Many educators agree that science instruction should be dominated by inquiry strategies, while others stress the need for responsive practices to place a focus on student learning and understanding. Some scholars believe the two approaches exist on opposite ends of an instructional spectrum, while others believe they may be aligned and intertwined. Pedagogical content knowledge (PCK), the broadly accepted gold standard for science education, seems to include both. Understanding how teachers incorporate inquiry strategies and responsiveness and how the two intersect could lead to a more complete framework for K–12 science instruction and help streamline science teacher education. This qualitative single-case study examined the reflections of a first-year chemistry teacher by exploring how she demonstrated responsiveness to students while maintaining a teaching orientation of inquiry-based instruction. Results indicated that responsiveness depended on a high level of PCK and led to higher or lower levels of inquiry based on the students’ need for teacher support. Additionally, findings showed that the teacher’s stated and demonstrated beliefs about inquiry were disconnected. Finally, a gap between science conceptual understanding and mathematics PCK suggested the need to support more innovative mathematics pedagogical strategies during physical science teacher education. Full article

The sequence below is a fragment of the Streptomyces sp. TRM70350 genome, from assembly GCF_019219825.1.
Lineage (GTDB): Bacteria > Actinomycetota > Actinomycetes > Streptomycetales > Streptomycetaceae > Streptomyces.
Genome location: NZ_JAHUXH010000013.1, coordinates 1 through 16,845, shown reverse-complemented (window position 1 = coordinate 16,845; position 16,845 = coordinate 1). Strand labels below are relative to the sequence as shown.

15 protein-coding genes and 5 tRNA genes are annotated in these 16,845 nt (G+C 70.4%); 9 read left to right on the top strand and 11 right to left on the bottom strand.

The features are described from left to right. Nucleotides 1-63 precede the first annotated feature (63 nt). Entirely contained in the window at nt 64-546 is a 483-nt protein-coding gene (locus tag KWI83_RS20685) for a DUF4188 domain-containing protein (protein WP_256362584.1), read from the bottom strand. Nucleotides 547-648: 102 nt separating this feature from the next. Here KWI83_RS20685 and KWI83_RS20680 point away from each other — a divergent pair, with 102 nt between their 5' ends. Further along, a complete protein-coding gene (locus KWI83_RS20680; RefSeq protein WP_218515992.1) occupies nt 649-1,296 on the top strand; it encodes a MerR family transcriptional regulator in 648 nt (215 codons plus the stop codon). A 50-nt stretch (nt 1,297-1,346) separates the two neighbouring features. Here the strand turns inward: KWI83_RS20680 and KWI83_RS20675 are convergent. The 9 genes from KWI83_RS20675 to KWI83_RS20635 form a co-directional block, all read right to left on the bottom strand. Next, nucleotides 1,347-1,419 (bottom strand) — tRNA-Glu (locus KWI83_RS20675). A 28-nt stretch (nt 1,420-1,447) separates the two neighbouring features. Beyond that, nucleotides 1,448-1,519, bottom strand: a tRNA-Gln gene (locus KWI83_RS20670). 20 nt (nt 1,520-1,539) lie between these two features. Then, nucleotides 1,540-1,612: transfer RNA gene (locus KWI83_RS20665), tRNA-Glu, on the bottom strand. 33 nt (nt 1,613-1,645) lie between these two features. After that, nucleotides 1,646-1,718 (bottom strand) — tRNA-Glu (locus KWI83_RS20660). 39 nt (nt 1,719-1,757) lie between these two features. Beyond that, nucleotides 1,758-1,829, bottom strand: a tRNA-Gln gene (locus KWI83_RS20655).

(This article belongs to the Special Issue Inquiry-Based STEM Teaching and Learning)
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18 pages, 1765 KiB  
Article
Impact of Learning Analytics Guidance on Student Self-Regulated Learning Skills, Performance, and Satisfaction: A Mixed Methods Study
by Dimitrios E. Tzimas and Stavros N. Demetriadis
Educ. Sci. 2024, 14(1), 92; https://doi.org/10.3390/educsci14010092 - 15 Jan 2024
Cited by 1 | Viewed by 1206
Abstract
Learning analytics (LA) involves collecting, processing, and visualizing big data to help teachers optimize learning conditions. Despite its contributions, LA has not yet been able to meet teachers’ needs because it does not provide sufficient actionable insights that emphasize more on analytics and [...] Read more.